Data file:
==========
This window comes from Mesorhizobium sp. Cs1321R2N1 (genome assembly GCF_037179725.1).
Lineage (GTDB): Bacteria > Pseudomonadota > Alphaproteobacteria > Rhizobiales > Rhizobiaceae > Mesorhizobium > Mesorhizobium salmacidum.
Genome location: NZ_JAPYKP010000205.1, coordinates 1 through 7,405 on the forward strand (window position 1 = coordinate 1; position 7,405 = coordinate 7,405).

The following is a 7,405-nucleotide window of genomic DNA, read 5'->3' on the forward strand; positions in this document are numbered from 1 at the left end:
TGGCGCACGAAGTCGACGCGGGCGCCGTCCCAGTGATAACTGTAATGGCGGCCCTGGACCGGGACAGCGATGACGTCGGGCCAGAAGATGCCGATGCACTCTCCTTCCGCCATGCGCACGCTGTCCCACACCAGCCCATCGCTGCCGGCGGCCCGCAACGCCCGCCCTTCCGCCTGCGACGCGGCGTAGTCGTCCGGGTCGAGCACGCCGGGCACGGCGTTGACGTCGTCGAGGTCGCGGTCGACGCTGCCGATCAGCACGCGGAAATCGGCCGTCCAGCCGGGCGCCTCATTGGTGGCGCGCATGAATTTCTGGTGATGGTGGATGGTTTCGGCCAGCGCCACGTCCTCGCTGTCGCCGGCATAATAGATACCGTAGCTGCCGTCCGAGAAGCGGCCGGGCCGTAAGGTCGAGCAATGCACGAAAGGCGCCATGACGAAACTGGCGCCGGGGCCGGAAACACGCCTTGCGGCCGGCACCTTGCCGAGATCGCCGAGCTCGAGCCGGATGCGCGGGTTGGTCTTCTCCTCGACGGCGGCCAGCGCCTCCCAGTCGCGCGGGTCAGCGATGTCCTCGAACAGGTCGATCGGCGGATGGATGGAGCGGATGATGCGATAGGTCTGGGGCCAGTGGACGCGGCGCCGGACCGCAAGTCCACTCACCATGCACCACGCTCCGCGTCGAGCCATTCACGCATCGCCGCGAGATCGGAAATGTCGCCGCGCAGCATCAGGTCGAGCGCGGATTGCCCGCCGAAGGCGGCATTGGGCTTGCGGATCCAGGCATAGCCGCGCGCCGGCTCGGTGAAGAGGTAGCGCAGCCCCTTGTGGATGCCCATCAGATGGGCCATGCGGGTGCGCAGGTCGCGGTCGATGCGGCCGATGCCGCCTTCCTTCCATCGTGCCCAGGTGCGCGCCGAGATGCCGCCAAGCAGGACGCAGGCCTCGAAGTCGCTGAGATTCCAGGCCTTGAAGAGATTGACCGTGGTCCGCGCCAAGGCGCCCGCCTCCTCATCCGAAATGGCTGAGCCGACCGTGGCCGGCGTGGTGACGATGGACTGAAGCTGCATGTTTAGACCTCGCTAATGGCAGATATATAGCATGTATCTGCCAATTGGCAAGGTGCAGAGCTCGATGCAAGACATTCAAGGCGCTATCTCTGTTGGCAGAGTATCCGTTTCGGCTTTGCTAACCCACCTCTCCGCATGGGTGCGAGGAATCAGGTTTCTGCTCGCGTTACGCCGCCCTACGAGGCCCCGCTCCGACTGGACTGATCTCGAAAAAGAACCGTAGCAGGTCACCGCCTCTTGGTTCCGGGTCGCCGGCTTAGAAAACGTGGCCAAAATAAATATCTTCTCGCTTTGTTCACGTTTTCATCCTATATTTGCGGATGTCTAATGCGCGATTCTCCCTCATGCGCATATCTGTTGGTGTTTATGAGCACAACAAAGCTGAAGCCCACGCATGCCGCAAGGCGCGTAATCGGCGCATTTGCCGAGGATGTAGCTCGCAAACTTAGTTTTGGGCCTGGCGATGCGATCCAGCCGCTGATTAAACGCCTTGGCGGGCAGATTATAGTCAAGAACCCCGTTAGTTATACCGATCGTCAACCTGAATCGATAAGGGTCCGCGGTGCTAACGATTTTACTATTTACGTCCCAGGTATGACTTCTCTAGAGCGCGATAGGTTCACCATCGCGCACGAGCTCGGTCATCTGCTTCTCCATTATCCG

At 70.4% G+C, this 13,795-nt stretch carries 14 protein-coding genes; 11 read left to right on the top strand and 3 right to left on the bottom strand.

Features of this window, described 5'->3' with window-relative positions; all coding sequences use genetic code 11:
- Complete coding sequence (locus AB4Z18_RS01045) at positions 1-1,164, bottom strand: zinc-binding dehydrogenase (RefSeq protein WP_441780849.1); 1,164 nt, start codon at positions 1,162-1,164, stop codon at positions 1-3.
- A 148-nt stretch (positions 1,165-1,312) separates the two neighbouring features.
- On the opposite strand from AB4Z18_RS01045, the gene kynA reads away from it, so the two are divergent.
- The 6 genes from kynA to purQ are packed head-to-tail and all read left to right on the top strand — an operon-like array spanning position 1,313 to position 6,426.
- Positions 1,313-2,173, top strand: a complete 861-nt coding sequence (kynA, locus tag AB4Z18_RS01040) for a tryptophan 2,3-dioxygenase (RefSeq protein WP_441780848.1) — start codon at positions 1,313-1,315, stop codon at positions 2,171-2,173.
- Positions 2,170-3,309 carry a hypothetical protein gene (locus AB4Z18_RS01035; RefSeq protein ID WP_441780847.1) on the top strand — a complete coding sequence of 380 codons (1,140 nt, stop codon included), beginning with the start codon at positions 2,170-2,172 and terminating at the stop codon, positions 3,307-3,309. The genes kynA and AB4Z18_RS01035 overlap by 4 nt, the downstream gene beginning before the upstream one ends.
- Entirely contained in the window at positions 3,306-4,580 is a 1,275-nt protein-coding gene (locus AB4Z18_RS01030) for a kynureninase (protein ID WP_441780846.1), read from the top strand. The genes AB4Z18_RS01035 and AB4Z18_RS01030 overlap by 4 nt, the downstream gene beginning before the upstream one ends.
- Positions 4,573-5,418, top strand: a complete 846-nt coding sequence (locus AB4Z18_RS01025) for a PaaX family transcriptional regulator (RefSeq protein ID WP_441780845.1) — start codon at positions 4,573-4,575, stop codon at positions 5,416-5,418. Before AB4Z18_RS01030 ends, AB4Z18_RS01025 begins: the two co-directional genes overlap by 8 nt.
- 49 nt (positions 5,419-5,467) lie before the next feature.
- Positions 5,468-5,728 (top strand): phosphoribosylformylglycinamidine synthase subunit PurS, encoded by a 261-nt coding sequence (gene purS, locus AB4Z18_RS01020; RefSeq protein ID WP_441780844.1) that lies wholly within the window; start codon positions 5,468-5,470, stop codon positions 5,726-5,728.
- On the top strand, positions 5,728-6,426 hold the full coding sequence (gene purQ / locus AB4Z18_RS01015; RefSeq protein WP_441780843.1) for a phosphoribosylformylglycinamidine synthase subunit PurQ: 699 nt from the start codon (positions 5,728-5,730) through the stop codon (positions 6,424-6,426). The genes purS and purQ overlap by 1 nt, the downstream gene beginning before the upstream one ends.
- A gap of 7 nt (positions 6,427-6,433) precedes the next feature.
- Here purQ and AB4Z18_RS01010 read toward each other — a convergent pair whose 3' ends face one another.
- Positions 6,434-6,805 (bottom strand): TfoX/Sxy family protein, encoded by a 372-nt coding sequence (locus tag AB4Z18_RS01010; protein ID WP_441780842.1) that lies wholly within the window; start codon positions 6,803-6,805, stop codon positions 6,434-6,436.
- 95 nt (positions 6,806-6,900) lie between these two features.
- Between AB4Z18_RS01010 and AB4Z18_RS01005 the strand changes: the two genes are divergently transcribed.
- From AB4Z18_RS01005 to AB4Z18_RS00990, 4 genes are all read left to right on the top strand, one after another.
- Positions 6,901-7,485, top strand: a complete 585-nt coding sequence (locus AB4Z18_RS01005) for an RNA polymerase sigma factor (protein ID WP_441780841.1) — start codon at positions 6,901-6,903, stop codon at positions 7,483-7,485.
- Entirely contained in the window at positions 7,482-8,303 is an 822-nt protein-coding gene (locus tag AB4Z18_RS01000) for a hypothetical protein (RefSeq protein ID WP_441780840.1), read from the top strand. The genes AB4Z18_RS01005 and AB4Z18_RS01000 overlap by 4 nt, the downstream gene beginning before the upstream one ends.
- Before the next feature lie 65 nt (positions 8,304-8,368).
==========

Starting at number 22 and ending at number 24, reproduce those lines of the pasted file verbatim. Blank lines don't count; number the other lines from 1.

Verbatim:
- 95 nt (positions 6,806-6,900) lie between these two features.
- Between AB4Z18_RS01010 and AB4Z18_RS01005 the strand changes: the two genes are divergently transcribed.
- From AB4Z18_RS01005 to AB4Z18_RS00990, 4 genes are all read left to right on the top strand, one after another.